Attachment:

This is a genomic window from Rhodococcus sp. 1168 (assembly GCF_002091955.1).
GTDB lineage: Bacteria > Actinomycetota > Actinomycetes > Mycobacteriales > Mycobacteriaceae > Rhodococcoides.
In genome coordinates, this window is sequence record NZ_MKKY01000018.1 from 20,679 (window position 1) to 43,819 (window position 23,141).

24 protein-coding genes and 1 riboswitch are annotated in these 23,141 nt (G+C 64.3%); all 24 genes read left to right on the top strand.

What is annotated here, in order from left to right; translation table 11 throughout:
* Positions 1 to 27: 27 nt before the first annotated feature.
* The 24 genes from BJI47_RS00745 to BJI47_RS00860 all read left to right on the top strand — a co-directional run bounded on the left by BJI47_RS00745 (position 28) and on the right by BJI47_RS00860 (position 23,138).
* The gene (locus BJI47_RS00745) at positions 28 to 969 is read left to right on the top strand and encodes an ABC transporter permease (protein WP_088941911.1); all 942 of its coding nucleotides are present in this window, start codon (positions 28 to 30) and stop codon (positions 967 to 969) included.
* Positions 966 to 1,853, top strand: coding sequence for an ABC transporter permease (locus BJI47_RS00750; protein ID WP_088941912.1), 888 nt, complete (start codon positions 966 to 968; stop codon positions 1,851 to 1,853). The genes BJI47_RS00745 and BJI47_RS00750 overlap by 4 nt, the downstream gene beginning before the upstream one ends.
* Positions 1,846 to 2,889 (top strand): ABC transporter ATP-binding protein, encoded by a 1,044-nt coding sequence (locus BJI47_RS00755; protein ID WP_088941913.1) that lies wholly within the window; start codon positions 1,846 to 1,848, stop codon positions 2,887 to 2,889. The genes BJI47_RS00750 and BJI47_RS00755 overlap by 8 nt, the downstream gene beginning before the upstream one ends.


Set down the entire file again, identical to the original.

This is a genomic window from Rhodococcus sp. 1168 (assembly GCF_002091955.1).
GTDB lineage: Bacteria > Actinomycetota > Actinomycetes > Mycobacteriales > Mycobacteriaceae > Rhodococcoides.
In genome coordinates, this window is sequence record NZ_MKKY01000018.1 from 20,679 (window position 1) to 43,819 (window position 23,141).

24 protein-coding genes and 1 riboswitch are annotated in these 23,141 nt (G+C 64.3%); all 24 genes read left to right on the top strand.

What is annotated here, in order from left to right; translation table 11 throughout:
* Positions 1 to 27: 27 nt before the first annotated feature.
* The 24 genes from BJI47_RS00745 to BJI47_RS00860 all read left to right on the top strand — a co-directional run bounded on the left by BJI47_RS00745 (position 28) and on the right by BJI47_RS00860 (position 23,138).
* The gene (locus BJI47_RS00745) at positions 28 to 969 is read left to right on the top strand and encodes an ABC transporter permease (protein WP_088941911.1); all 942 of its coding nucleotides are present in this window, start codon (positions 28 to 30) and stop codon (positions 967 to 969) included.
* Positions 966 to 1,853, top strand: coding sequence for an ABC transporter permease (locus BJI47_RS00750; protein ID WP_088941912.1), 888 nt, complete (start codon positions 966 to 968; stop codon positions 1,851 to 1,853). The genes BJI47_RS00745 and BJI47_RS00750 overlap by 4 nt, the downstream gene beginning before the upstream one ends.
* Positions 1,846 to 2,889 (top strand): ABC transporter ATP-binding protein, encoded by a 1,044-nt coding sequence (locus BJI47_RS00755; protein ID WP_088941913.1) that lies wholly within the window; start codon positions 1,846 to 1,848, stop codon positions 2,887 to 2,889. The genes BJI47_RS00750 and BJI47_RS00755 overlap by 8 nt, the downstream gene beginning before the upstream one ends.